invisible man in business suit invisible man in business suit Scientists found a way to bend light, making objects invisible. (Photo: Ollyy / Shutterstock)

Scientists may have figured out how to make stuff invisible

A team of scientists just had a Harry Potter-style breakthrough.

Wizards no longer have a monopoly on invisibility cloaks. Scientists just figured out how to make superhero tech. For real.

A team of scientists at Israel's Ben-Gurion University of the Negev recently published a paper in Nature announcing that they could make objects invisible.

When you look at something, you're not actually looking at the thing itself. Instead, light bounces off the thing and into your eyes, and your brain converts that light into an image.

So how do you make something invisible? Stop light from bouncing off it. That's what these scientists figured out. They explained they could use a "cloaking chip" to scatter light away from a hidden object.

“The light does not interact with the object, thus resulting in the object’s invisibility,” said Dr. Alina Karabchevsky, who worked on the study.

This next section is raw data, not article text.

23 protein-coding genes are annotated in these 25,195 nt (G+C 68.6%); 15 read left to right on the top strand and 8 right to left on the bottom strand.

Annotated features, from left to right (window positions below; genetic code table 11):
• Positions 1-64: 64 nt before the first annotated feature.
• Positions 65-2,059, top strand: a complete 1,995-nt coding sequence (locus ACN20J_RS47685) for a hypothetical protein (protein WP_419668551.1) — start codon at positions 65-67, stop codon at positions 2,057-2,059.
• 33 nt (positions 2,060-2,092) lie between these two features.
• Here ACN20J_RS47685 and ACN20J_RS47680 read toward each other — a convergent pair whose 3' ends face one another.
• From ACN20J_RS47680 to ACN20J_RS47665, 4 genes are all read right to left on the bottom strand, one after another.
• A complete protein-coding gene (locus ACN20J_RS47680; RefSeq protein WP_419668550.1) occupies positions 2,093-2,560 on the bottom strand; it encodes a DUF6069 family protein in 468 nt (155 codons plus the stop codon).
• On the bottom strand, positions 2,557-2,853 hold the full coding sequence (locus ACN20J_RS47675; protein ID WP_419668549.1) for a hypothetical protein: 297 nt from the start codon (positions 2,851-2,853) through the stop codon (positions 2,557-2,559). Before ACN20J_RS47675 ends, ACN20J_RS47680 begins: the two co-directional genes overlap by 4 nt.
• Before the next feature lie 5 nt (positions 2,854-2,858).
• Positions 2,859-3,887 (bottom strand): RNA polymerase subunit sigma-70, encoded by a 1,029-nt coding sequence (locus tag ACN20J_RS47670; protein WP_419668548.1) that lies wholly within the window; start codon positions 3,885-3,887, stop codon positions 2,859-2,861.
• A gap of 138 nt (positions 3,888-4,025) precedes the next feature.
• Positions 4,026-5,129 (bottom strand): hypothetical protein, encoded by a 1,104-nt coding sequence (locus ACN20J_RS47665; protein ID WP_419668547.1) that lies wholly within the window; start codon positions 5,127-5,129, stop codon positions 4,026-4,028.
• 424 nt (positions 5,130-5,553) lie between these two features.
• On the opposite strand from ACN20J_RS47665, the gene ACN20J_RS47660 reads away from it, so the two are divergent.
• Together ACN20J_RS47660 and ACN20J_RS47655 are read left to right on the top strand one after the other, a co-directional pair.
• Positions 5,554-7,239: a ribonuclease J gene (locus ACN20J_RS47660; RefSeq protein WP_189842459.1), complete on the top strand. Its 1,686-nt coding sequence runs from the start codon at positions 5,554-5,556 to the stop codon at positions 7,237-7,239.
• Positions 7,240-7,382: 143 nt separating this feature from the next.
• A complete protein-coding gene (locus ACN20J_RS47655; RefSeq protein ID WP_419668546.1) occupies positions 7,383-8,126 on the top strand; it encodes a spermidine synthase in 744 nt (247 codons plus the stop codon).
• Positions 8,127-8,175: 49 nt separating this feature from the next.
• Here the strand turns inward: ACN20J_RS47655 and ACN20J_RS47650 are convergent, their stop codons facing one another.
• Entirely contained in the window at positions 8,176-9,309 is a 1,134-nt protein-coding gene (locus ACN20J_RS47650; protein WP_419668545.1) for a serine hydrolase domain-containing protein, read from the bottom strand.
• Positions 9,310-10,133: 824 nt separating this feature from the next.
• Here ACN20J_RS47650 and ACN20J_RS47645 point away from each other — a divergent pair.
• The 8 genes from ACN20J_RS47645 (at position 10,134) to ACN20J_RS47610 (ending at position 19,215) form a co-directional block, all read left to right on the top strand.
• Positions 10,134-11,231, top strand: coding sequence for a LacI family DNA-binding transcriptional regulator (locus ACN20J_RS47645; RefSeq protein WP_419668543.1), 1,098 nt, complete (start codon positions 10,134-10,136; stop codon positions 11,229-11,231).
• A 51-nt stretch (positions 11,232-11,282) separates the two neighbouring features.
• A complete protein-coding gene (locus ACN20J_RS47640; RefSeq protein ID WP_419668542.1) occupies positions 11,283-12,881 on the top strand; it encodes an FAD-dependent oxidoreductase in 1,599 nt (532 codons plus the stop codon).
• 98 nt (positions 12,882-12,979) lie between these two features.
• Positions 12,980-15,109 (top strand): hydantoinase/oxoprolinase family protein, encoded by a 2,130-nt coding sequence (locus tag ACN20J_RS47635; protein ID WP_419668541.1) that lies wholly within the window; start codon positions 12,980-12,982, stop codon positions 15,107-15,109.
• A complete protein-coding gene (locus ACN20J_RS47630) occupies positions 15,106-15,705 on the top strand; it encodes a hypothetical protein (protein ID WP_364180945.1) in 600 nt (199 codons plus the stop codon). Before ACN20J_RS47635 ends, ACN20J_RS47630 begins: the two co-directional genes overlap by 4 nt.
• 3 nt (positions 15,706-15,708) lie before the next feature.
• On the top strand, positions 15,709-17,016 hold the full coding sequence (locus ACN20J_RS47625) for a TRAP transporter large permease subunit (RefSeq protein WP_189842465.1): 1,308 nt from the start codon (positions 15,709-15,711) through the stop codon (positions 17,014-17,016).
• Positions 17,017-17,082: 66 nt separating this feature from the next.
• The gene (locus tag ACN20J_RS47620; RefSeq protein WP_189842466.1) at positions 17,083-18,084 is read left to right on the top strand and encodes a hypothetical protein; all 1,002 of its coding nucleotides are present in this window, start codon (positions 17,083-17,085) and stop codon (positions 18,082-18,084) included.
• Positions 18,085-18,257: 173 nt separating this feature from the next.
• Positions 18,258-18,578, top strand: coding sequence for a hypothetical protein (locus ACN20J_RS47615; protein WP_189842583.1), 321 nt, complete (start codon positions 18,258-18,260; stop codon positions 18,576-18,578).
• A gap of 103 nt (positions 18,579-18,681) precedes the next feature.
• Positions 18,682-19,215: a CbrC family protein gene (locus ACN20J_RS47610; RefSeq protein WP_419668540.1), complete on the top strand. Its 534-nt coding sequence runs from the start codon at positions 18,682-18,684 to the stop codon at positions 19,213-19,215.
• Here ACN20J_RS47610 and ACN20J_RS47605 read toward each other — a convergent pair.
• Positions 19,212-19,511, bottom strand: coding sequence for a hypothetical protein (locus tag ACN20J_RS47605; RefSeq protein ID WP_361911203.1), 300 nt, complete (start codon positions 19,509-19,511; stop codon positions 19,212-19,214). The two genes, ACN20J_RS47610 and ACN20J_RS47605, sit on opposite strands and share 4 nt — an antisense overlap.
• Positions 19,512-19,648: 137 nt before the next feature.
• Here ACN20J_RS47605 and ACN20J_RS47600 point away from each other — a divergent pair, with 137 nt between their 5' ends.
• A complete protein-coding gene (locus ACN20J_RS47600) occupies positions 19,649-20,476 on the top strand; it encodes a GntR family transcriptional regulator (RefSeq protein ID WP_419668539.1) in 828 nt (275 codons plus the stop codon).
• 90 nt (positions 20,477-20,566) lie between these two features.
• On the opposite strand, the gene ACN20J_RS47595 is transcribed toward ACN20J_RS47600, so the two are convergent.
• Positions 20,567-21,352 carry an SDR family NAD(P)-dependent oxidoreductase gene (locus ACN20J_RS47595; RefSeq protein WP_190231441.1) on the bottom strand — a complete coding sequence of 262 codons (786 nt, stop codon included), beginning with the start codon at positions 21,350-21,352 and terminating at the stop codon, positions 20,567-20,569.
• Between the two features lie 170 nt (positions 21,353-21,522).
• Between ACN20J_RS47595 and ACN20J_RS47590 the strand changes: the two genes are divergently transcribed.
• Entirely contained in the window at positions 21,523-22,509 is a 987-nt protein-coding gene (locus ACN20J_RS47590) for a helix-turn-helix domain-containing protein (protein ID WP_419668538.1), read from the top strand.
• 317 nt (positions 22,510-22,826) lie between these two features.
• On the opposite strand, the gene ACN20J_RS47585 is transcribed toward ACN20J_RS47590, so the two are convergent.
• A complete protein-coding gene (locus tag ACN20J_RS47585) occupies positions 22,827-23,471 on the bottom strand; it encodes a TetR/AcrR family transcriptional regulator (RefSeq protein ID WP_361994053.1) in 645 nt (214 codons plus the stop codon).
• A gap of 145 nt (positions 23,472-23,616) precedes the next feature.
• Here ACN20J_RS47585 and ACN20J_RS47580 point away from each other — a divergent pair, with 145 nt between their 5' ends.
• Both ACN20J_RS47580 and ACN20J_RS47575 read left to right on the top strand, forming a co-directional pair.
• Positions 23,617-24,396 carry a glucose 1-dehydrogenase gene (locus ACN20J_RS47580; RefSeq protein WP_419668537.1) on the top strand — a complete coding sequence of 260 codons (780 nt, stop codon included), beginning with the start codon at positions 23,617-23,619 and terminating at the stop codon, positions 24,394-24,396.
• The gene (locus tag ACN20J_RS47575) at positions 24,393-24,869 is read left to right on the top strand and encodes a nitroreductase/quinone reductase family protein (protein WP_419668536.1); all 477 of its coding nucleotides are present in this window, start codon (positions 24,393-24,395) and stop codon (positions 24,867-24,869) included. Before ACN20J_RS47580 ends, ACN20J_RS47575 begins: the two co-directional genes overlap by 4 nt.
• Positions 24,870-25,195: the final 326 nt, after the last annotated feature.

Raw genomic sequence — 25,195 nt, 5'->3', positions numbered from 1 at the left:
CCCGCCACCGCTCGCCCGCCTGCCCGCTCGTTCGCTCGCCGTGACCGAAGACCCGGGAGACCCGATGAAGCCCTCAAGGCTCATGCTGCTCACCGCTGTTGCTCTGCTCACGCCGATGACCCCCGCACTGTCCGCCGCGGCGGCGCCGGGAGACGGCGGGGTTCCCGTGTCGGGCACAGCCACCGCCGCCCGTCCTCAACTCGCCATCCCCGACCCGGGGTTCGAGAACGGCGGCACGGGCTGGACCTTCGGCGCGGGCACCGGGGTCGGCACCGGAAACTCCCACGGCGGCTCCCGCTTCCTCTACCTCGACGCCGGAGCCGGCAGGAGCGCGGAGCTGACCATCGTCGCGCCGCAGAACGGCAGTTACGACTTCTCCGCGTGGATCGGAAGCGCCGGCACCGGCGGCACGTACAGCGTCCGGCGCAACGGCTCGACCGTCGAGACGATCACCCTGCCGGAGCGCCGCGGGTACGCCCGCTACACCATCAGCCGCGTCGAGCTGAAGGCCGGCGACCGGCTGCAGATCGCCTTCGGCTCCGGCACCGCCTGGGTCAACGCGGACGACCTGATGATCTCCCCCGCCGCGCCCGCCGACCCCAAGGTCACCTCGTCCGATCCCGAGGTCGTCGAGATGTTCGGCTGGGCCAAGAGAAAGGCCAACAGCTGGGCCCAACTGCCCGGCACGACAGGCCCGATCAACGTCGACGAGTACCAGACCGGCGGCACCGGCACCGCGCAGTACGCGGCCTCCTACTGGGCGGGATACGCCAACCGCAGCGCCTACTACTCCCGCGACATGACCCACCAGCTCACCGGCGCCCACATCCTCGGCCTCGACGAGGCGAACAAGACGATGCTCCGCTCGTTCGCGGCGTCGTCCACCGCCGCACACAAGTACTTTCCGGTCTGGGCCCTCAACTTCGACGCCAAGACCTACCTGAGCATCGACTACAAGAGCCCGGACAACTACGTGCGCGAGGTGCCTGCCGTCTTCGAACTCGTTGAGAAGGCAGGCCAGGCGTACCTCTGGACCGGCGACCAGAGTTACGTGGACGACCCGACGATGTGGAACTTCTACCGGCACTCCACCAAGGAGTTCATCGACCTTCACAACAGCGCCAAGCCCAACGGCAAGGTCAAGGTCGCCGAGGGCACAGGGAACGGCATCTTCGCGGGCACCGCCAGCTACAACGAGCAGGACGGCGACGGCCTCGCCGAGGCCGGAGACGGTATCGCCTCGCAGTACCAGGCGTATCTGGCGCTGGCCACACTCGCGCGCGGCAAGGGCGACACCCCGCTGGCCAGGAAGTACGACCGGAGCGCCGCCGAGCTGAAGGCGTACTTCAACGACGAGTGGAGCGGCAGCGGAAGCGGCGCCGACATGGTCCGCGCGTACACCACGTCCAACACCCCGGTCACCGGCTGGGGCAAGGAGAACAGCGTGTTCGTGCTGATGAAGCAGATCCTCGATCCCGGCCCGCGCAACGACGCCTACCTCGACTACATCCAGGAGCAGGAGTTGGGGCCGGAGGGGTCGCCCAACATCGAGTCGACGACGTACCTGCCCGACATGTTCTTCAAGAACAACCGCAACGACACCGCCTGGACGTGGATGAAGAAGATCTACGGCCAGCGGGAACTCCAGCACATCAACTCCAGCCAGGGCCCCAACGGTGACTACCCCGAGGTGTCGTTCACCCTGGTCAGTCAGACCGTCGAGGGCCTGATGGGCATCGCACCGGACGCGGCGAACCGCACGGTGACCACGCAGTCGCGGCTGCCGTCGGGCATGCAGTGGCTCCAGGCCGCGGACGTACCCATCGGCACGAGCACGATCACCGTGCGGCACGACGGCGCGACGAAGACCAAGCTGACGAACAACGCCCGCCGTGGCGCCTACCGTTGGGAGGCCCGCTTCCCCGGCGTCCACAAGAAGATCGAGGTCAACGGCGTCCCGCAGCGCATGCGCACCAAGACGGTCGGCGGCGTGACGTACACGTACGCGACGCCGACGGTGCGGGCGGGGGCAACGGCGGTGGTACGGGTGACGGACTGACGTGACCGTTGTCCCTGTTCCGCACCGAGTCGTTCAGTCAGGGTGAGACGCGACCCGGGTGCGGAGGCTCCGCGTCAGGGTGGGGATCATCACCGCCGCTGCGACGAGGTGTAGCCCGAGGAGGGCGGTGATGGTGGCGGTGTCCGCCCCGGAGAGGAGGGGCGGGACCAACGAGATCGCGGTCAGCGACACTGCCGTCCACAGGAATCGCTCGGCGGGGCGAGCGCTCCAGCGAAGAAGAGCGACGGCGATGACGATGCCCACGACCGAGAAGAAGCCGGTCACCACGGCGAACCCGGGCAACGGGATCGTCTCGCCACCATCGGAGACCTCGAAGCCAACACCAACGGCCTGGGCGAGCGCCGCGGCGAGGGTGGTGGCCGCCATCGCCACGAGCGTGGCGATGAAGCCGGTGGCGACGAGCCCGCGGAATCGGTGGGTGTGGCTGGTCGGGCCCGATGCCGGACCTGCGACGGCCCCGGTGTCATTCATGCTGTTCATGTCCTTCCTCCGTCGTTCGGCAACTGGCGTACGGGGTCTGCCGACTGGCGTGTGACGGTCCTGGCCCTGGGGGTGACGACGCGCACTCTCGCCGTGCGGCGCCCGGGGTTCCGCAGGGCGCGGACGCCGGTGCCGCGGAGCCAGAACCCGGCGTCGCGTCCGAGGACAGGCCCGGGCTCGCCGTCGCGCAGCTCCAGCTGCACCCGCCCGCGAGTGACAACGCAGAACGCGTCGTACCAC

You can't buy an invisibility cloak yet, unfortunately. This is all only a theory, and it will probably start with much smaller objects. The scientists still need to “overcome the significant challenge of developing a prototype," which, yes, does sound like quite the challenge, and also kind of the whole point.

Still, it's a solid theory being published in a very solid journal about a product people really want, and you know what that means: look out for an iCloak in stores one of these days.


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